The student is introduced to the contemporary challenges facing America, the prevailing Western legal tradition, and a Biblical model of statesmanship, particularly as these challenges have influenced policy formation. Such challenges include modern reinterpretations of American constitutionalism and the shifting relationship of the State to the individual and other spheres in society.
The concepts and ideals of constitutional order are not new and have been passed down from generation to generation since constitutions have been written. However, these concepts and ideals have a paradoxical relationship within the modern state. The nuances of statesmanship require a broad overview before finer points can be analyzed accurately. This course will provide an introduction to the prevailing Western legal traditions and how the Commerce Clause to the Constitution have influenced policy formation. In the end, these key principles, along with a biblical model, will guide the student in the finer points of public policy formulation.
Measurable Learning Outcomes
Upon successful completion of this course, the student will be able to:
- Explain the concept of Statesmanship.
- Describe the “Original Intent” of the Framers of the U.S. Constitution.
- Explain how the prevailing Western legal tradition and the Commerce Clause of the U.S. Constitution influence policy formulation.
- Describe the difference between “government over-reach” and "responsible government.”
- Explain The Commerce Clause of the Constitution.
- Define “judicial activism.”
- Explain “A Constitutional Paradox.”
- Articulate a biblical worldview perspective toward statesmanship.
Textbook readings and lecture presentations/notes
Course Requirements Checklist
After reading the Course Syllabus and Student Expectations, the student will complete the related checklist found in the Course Overview.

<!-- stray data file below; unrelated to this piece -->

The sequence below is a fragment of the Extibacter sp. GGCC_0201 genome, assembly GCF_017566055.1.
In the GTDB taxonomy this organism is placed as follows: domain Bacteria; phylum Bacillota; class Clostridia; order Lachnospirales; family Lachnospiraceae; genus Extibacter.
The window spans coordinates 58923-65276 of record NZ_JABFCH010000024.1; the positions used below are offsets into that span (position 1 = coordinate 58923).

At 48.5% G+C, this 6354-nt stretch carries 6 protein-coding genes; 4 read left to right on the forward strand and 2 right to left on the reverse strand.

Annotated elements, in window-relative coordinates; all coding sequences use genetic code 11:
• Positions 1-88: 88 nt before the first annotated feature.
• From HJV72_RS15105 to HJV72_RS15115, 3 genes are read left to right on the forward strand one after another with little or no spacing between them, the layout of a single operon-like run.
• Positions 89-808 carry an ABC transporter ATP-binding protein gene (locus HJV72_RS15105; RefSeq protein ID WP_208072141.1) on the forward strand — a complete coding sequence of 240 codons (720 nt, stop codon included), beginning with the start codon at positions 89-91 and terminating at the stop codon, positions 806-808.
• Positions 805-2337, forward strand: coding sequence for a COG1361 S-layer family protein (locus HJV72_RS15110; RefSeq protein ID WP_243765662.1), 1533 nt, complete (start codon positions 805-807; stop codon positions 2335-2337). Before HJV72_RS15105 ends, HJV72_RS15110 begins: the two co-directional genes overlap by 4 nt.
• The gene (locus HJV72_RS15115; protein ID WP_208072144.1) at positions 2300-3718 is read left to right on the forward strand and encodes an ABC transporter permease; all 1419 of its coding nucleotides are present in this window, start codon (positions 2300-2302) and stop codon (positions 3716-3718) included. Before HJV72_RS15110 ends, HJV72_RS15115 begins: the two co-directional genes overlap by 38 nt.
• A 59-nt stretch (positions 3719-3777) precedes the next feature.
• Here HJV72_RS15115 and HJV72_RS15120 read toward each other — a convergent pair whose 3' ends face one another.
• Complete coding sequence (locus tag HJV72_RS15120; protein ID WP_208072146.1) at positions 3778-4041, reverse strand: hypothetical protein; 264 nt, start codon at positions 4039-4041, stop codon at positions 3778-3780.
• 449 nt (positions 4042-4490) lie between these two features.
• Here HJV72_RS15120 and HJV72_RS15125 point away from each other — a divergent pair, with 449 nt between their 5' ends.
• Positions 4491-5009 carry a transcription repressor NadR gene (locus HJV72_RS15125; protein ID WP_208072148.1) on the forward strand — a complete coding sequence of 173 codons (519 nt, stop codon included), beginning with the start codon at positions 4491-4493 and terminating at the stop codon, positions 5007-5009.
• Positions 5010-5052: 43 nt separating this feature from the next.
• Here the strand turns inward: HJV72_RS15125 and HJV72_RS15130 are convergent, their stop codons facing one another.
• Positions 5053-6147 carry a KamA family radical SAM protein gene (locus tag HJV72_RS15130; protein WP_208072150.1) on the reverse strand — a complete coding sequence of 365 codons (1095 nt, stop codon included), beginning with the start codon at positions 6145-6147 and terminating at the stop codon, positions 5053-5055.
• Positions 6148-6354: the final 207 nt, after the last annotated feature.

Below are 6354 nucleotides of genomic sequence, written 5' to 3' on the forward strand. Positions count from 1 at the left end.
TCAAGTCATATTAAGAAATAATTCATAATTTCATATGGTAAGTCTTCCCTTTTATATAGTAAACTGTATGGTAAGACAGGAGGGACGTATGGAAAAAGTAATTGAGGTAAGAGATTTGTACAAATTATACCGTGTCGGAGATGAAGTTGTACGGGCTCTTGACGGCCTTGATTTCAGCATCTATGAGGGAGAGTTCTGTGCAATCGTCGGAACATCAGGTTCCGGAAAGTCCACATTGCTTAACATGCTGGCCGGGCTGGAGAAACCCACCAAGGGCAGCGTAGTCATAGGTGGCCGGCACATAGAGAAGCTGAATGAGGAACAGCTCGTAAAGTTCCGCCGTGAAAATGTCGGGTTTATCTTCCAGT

Discussions are collaborative learning experiences. Therefore, the student is required to create a thread in response to the provided prompt for each discussion. Each thread must be 450–600 words and demonstrate course-related knowledge. The student must reply to at least 2 other classmates’ threads. Each reply must be at least 400 words.
Analytic Paper Assignments (2)
The student is required to submit two (2) analytic papers. Both papers will consider multiple appropriate, peer-reviewed sources (see assignment instructions and rubrics for more specifics). Papers must contain a title page and bibliography. The first paper will run 10-12 double-spaced pages in length (not including title page or bibliography). The second paper will run 12-15 double-spaced pages in length.
The student will write a policy memorandum which summarizes vital information on an identified policy issue to prepare him/her for a hearing. Explore the history of the policy issue, and, using the information learned thus far in this class, explain how the issue has changed over time as a result of “challenges” to the Constitution. This paper must be 1-3, but no more than 4 pages in length.
Reflection Paper Assignment
The student will write a reflection paper that summarizes how his/her understanding and ideas have been impacted as a result of this class. This is an opportunity to recognize the ideas of others, notice how their assumptions and preconceived ideas may have shaped their thoughts as well as the student's own, and recognize how the student's ideas support or oppose what he/she has learned. This paper must be in Turabian format, 4-5 pages in length, contain 6-8 peer-reviewed/scholarly sources cited from class readings and presentations, and effectively communicate at least 7 connections to "Contemporary Challenges to Constitutional Order."